Our Future LA hails passage of SB679 by CA Senate, urges Newsom to sign for affordable housing in LA County

Senate Bill 679, authored by Senator Sydney Kamlager and supported by nearly 100 organizations including local cities, community organizations, and housing experts, would create a first-ever Independent countywide housing and homelessness prevention agency that unites 88 cities to create affordable housing, prevent homelessness and support thousands of working families burdened by the recent spike in rent costs


Los Angeles, CA (August 31, 2022) – Members of the Our Future Los Angeles (OFLA) coalition hailed the passage by a 21-13 vote in California’s State Senate of Senate Bill 679, which would establish the Los Angeles County Affordable Housing Solutions Agency (LACAHSA). The measure, which passed the State Assembly on a 41-14 vote,  now heads to the desk of Governor Gavin Newsom for final approval.


 If signed, it would establish LACAHSA, an independent countywide housing solutions agency with the ability to raise its own public and private revenue to fund systemic solutions to Los Angeles’s current affordable housing crisis.


“A powerful, coordinated response to our housing crisis is within reach, bringing real resources and support to L.A. County residents who don’t know how they will stay in their homes,” said Elise Buik, President and CEO of United Way of Greater Los Angeles. “By signing SB679, Governor Newsom can achieve his housing goals by making the construction of badly needed affordable housing options in Los Angeles County faster and less expensive.”


Under the current system, 88 cities across the county are left to deal with affordability problems on their own, creating a patchwork of housing affordability solutions and in many cases, none at all. LACAHSA would coordinate a countywide strategy for all 88 cities to join forces to address homelessness in an innovative way.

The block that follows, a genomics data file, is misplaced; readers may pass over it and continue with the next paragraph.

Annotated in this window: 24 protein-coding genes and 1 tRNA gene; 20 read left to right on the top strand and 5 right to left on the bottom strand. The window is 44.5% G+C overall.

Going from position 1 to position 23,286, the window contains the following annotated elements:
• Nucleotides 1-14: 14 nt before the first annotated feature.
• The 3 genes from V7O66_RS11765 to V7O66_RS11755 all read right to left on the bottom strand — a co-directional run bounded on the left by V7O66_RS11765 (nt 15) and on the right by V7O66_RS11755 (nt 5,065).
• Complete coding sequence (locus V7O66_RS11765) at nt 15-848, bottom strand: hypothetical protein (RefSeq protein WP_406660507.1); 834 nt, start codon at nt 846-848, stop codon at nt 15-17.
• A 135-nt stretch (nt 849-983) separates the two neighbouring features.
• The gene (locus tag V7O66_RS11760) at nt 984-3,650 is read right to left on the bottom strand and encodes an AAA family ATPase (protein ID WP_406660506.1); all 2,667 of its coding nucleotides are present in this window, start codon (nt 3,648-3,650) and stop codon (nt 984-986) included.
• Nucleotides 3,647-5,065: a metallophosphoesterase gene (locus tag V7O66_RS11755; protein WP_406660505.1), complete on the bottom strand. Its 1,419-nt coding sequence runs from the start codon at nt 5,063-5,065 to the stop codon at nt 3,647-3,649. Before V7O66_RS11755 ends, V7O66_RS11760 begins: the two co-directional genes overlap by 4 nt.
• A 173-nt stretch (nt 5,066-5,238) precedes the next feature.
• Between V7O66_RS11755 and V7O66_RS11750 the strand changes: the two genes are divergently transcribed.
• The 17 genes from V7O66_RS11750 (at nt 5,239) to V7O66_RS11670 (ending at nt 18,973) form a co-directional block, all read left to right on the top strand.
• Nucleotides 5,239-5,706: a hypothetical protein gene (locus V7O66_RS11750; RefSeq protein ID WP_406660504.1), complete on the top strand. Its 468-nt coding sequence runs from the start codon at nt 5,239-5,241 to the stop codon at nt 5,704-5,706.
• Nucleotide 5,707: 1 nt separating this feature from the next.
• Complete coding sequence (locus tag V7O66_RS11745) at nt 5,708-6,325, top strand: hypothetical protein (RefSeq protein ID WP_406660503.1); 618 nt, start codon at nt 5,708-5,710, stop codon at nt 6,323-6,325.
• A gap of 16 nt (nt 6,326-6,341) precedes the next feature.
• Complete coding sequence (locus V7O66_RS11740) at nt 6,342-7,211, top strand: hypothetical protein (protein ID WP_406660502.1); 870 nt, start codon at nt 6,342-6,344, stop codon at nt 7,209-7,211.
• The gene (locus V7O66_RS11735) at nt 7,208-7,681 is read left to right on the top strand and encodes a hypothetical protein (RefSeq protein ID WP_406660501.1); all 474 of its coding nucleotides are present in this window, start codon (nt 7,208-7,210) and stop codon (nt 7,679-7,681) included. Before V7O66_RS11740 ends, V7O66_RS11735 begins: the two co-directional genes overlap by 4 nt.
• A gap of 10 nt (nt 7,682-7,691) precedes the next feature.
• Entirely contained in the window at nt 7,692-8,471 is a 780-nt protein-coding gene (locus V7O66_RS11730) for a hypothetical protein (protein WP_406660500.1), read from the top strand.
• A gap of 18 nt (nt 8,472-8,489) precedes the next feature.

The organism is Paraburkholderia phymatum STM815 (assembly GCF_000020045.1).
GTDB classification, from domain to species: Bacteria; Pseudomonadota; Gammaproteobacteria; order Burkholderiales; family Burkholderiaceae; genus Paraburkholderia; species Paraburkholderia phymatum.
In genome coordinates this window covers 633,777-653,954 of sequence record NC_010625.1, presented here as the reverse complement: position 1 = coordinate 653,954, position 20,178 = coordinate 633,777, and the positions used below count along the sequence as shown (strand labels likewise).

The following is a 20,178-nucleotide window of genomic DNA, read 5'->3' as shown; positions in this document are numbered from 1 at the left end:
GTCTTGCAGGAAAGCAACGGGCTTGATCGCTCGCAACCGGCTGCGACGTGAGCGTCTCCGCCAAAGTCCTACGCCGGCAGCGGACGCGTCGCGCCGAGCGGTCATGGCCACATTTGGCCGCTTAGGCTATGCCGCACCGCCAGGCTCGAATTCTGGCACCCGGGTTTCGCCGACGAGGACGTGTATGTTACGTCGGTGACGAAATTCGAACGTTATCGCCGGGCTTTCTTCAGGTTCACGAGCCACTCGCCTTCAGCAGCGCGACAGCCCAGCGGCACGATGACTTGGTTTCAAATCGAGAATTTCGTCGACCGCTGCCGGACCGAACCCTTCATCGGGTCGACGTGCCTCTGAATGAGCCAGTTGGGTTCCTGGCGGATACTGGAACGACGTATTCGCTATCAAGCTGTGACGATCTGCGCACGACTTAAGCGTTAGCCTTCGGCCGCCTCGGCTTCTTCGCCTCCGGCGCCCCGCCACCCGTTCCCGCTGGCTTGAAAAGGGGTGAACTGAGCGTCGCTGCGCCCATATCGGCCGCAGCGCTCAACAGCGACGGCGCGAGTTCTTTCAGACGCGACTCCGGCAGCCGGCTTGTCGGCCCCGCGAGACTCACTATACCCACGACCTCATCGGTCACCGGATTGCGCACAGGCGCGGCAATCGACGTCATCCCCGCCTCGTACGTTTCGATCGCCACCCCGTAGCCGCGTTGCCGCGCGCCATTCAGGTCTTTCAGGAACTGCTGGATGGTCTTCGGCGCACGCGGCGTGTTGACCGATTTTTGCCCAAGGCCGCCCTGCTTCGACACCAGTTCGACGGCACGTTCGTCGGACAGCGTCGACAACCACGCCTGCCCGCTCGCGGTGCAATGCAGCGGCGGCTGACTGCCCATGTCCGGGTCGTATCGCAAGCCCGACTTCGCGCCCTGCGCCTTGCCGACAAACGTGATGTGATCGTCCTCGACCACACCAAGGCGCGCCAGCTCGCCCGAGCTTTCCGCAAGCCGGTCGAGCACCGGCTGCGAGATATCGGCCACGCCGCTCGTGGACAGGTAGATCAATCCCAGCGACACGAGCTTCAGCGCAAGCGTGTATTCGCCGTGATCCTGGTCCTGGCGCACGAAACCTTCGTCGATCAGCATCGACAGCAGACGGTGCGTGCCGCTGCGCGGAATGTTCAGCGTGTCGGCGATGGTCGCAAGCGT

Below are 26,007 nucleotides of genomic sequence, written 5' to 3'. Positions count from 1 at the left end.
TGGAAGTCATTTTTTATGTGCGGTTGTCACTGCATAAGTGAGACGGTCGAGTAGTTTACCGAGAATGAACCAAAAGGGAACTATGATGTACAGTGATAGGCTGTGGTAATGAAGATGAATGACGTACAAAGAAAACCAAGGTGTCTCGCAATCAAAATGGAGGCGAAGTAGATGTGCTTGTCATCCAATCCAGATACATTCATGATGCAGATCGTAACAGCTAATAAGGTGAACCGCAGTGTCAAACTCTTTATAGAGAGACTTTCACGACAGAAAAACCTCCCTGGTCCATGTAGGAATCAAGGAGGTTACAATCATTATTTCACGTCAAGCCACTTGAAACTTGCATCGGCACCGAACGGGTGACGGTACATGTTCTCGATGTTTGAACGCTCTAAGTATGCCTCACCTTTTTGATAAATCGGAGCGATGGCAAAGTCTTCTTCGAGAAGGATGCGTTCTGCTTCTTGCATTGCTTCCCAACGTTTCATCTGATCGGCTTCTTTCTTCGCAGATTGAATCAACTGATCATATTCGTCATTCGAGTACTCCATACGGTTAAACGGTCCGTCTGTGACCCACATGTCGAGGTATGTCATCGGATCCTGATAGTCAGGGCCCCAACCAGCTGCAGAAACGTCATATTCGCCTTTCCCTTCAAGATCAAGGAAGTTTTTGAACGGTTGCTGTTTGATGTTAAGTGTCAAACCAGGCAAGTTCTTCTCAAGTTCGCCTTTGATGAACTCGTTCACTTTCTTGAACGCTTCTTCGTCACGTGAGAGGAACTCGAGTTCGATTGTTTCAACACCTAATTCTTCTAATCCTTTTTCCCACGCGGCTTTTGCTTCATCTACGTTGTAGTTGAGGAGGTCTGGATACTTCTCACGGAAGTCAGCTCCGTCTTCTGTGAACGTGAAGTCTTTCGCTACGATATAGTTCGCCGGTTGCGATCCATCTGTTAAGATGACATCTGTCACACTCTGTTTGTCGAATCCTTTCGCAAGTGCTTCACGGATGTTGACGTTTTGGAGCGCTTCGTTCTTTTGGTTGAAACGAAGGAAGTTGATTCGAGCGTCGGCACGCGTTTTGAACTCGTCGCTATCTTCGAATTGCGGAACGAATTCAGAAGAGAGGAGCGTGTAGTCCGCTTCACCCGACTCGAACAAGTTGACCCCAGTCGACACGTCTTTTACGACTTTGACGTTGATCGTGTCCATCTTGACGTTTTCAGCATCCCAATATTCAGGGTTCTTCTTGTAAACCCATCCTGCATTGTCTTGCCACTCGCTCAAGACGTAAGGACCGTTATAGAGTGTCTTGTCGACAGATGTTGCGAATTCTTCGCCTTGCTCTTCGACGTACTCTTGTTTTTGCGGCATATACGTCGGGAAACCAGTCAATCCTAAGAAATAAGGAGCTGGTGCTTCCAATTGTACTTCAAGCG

“The current housing system in place hasn’t done enough to support working families across this region. It hasn’t worked to create housing for low income people, end homelessness, or increase homeownership, said Tania Medina, a Baldwin Park resident and member of LA Voice, a multi-racial, multi-faith community organization. “With LACAHSA we know that we can do so much more.”


Zeke Sandoval, Public Policy Manager at People Assisting the Homeless (PATH) said PATH is a supporter of SB 679 because it creates a powerful new tool to produce affordable housing at the necessary scale. “Homes end homelessness. The affordable homes LACAHSA will build will be a refuge for county residents journeying out of homelessness, and for the millions of housed county residents on the brink of losing their homes,” Sandoval said.


“People are struggling to stay in their homes, so where are the alternative housing solutions?” said Derek Steele, Executive Director of the Social Justice Learning Institute. “No one resident, community organization, city or municipality on their own has the single solution to turn around generations of neglect to our affordable housing supply. It’s going to take all of us to develop the solutions so people can not only survive this crisis but thrive on the other side of it.”


A recent analysis of housing burden in L.A. County by the Gender Equity Policy Institute found these striking statistics, underscoring the need for more to be done to support low income people across L.A. County:

  • 36% of elderly Latinas living alone have income below the federal poverty line, which is $12,880 for a single adult

  • 1 in 3 Black women renters spend more than half their income on housing

  • Women-led households are 4 times as likely as households headed by a married couple to have extremely low-income

SB679 (Kamlager) would authorize a new countywide independent agency, similar to the transportation agency Metro. It is an ambitious solution to bring all 88 cities and L.A. County together to significantly increase efforts to create affordable housing for low income people– and help people at risk of homelessness keep their homes. If the Governor signs the bill, the new agency would begin operations in the spring of 2023.